There are two interesting questions wrapped into one here.
First, is it better to break up more complex expressions into simpler ones, and perhaps take the opportunity to give the variables helpful names?
This is often a really good idea, but in this case the code might better read as:
var wanted_items = lstItem.Where(item => stock.ItemCode == item.ItemCode);
foreach (var item in wanted_items)
Second, are there performance issues in breaking up expressions like this?
Not so easy to answer, in the general case. In most languages a construct of this kind would lead to all items of the list being processed to filter out those required, and then individual items processed again to apply the assignment. If there is only one match then the first pass will (on average) examine twice as many items as needed.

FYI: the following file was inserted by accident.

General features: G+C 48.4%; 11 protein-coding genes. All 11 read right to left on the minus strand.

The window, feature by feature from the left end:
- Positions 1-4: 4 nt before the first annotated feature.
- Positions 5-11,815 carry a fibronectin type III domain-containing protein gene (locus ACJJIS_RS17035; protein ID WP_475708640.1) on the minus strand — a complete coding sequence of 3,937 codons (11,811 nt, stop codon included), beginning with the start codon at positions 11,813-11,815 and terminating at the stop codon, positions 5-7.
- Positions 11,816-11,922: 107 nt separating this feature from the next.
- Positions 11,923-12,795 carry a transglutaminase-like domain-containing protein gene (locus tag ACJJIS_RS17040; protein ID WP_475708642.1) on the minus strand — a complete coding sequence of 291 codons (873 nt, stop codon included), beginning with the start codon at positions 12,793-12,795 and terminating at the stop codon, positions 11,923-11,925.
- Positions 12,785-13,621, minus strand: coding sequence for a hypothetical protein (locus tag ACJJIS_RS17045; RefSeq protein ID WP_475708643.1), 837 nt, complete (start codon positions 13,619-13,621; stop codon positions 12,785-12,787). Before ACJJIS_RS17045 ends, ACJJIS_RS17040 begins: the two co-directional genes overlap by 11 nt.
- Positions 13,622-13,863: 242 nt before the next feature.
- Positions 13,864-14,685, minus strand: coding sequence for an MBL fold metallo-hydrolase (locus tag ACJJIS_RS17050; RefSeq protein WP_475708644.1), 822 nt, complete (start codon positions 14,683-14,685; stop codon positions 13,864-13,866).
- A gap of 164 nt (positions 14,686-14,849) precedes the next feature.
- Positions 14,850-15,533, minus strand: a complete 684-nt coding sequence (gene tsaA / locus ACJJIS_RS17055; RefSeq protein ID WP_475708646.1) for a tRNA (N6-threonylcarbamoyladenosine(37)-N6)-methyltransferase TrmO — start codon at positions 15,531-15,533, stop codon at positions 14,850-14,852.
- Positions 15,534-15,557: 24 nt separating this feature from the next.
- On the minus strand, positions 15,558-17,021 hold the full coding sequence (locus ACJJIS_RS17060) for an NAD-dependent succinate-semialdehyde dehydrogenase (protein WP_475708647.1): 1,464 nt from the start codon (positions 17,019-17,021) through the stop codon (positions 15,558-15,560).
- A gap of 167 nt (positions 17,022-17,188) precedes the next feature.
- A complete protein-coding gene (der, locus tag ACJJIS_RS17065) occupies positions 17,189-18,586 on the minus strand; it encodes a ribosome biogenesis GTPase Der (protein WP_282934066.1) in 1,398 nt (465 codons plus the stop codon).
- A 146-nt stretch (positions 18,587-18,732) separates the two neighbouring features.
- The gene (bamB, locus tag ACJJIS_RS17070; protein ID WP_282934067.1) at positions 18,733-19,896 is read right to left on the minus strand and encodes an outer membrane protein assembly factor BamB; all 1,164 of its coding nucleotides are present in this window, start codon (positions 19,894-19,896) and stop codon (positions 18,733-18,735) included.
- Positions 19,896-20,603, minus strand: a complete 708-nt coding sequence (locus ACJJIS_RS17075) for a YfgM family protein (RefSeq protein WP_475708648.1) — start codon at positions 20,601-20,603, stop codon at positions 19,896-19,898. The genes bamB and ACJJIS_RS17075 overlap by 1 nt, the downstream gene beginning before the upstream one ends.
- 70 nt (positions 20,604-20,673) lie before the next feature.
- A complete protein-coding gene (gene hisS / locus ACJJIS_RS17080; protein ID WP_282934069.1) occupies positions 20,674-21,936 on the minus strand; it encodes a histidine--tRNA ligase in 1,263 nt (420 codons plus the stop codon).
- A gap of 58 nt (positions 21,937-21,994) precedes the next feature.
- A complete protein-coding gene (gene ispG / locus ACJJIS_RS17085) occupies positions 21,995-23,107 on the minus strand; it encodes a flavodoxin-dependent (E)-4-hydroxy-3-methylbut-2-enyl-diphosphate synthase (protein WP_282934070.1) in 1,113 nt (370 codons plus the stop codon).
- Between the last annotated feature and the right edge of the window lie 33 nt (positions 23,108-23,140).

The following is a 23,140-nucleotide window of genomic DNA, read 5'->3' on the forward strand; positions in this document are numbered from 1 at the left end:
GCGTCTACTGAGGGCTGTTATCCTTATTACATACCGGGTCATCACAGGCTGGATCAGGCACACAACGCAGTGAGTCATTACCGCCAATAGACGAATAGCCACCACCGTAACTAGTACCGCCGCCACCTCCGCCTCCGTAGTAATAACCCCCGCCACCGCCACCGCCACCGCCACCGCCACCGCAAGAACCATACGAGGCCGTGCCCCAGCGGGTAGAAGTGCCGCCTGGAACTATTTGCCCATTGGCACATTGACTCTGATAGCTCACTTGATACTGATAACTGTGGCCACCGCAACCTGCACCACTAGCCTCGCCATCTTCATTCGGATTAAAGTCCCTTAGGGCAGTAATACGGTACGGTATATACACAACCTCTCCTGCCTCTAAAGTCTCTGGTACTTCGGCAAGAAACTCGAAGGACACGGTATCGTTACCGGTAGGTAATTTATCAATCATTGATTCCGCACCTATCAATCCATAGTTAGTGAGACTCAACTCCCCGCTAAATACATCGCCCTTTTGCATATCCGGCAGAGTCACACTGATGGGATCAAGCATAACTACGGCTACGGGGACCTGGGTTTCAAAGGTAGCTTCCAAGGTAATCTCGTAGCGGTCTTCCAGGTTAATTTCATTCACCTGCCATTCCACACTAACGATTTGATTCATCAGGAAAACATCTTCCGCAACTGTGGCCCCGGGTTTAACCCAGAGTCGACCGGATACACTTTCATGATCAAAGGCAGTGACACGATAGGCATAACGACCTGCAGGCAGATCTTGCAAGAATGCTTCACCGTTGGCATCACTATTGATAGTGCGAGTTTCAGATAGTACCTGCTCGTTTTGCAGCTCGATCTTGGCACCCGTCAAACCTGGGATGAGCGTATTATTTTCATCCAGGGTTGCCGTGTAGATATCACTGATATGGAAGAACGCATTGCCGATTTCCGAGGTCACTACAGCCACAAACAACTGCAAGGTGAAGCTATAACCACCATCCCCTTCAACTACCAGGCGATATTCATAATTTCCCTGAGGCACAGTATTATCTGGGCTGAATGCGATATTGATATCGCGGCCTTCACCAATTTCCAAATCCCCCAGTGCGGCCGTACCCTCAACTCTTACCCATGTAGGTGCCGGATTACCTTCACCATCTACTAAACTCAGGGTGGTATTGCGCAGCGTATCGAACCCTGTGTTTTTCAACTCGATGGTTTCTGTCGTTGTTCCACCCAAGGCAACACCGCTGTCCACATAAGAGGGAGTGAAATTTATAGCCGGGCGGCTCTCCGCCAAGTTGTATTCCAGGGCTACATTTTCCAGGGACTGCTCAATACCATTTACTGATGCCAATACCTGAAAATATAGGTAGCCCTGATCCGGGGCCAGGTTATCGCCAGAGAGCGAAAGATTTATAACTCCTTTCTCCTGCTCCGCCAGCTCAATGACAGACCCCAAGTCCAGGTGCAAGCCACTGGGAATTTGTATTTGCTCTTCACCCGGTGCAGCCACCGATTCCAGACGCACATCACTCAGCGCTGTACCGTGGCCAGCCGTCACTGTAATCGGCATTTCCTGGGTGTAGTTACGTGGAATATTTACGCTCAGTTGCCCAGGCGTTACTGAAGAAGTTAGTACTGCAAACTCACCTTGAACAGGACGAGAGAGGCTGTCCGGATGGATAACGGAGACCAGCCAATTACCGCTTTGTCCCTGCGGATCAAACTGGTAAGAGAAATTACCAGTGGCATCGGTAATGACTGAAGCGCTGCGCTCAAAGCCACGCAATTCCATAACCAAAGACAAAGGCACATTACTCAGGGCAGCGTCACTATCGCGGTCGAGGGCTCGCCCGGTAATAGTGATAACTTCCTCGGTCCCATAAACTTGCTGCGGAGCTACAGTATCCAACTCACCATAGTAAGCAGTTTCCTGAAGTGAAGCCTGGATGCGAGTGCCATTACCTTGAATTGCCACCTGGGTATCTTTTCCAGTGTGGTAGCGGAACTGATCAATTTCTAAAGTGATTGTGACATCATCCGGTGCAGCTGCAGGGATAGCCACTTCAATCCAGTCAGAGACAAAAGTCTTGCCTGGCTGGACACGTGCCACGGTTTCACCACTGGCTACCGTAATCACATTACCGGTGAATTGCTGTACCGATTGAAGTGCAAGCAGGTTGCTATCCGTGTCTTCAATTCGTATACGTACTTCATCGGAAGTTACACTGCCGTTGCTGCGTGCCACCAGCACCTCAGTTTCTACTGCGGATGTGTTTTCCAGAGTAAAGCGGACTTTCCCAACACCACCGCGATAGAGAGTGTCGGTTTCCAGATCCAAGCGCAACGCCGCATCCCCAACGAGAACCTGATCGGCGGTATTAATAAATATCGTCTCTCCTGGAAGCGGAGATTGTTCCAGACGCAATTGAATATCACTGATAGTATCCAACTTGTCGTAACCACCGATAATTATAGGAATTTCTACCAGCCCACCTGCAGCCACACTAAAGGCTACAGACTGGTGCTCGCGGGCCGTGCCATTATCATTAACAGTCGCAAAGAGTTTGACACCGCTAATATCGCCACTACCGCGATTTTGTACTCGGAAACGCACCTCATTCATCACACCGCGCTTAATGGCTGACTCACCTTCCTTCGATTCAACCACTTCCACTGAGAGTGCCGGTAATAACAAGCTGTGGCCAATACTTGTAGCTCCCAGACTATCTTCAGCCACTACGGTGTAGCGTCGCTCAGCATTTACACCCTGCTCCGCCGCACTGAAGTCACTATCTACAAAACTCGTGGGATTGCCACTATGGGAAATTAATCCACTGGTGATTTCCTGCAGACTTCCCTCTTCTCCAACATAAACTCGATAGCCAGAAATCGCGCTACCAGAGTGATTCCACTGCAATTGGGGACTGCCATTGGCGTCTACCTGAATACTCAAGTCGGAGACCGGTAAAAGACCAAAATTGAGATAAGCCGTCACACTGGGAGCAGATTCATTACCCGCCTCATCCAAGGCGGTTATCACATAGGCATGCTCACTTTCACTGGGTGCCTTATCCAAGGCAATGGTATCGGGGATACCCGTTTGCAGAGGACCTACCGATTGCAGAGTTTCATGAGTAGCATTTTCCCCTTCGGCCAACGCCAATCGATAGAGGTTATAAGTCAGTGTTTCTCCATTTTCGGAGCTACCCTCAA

But this is C# and Linq, so now the list will be either an iterator or it will be translated into SQL, both of which optimise processing, to a greater or lesser extent. In this particular case the performance will be (should be) exactly the same whether the expression is split or not, but there are closely related constructs in which splitting the expression like this can crystallise a particular path for execution and have quite severe performance impact.
Ultimately, you should always write the most readable code you can using the best possible algorithms and best possible use of underlying framework libraries. If you then have concerns for performance, you need to benchmark and measure before even thinking about changing the code.